Saturday, November 29, 2008

Happy Thanksgiving!

Happy Thanksgiving everyone!

I hope everyone who celebrated had a good holiday, surrounded by family and friends. Thursday day I bicycled between several different markets to buy ingredients for fruit salad, a green salad, and brownies. My oven doesn't heat up properly, so even at the highest temperature it took over an hour to bake brownies that should have taken twenty minutes, but it was still fun to bake.

That evening some friends came over for a girls' night of frivolity, planned without that that there was a U.S. holiday: we ate pizza, salad and brownies, and watched Sex and the City on DVD. It took us a few minutes to figure out how to change the language track to English, but it was amusing to hear the characters speaking Chinese while we matched wits with the remote control. It was a fun evening overall.

This afternoon I went to a holiday charity bazaar at the German embassy, a ten minute walk from my apartment in brisk air under a clear sky. There was a row of BMWs parked outside and a bevy of foreigners, mostly German, packed inside - most eating sausages and drinking mulled wine. I grabbed a perfect pretzel and covered it with mustard to enjoy while I strolled around, looking at the wares. I picked up a holiday present for a German-speaking friend (who will be very curious about it after she next checks in here) and some yummy potato bread to eat with dinner while watched downloaded American television.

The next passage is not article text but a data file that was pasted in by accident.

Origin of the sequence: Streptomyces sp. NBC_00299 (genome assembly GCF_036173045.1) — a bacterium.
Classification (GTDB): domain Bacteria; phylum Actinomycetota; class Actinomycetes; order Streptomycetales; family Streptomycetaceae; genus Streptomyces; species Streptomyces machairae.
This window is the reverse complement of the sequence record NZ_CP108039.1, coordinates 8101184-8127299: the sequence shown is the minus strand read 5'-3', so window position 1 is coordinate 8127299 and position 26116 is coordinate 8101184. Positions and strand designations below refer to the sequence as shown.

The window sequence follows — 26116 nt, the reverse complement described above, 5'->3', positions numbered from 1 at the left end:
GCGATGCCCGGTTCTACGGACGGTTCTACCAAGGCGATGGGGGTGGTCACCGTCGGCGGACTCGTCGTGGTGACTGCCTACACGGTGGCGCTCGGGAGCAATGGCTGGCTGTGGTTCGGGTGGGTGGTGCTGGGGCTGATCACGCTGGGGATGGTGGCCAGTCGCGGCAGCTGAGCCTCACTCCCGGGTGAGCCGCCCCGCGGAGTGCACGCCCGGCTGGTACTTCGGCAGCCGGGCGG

Tonight I join some other friends for a belated turkey dinner. I'm taking the green salad. Afterwards I'm going to a party celebrating African culture at Club China Doll, where I'll see several different groups of friends - Italian, German, British. It will be a fun night.

Monday, November 24, 2008

Airfares - and taxes and fees

I'm currently planning to do a quick trip back to the U.S. at the end of January. That means spending time in NY, with a couple of days in MA and FL. I've spent this morning looking at airfares. One of the better deals I found was on British Airways, with the option of an eight hour layover in London on the way back, which would allow me to go into town for lunch and see what's up at the Tate and the Royal Museum. The airfare is US$699, which is several hundred dollars less than most other fares right now.

The expensive part isn't the fares. When I clicked through to find out the total cost it was more than double the actual airfare. Taxes and fees came to $807.70, for a total of $1496.70. That's insane!

I didn't book it. I couldn't bring myself to pay that much. I'm going to keep looking.

Thursday, November 20, 2008


Much of last week was spent studying - either hunched over textbook or computer - and my shoulders were pinched and extremely tight by Sunday evening. Monday during yoga class it hurt to hold my arms out parallel to the floor. I knew that massage alone would not open my shoulders back up so I decided to once again go for baguan, the Traditional Chinese Medicine practice that is know in English as 'cupping.'

There are a number of Traditional Chinese Medicine hospitals in Beijing, but I went to a blind massage center in east Beijing where I have gone for massage on several occasions and where I know that they also do cupping. They don't speak English though. I walked into the center on Tuesday afternoon and told them what I wanted. I was taken upstairs to a room and given a top to change into before the doctor came into the room to consult.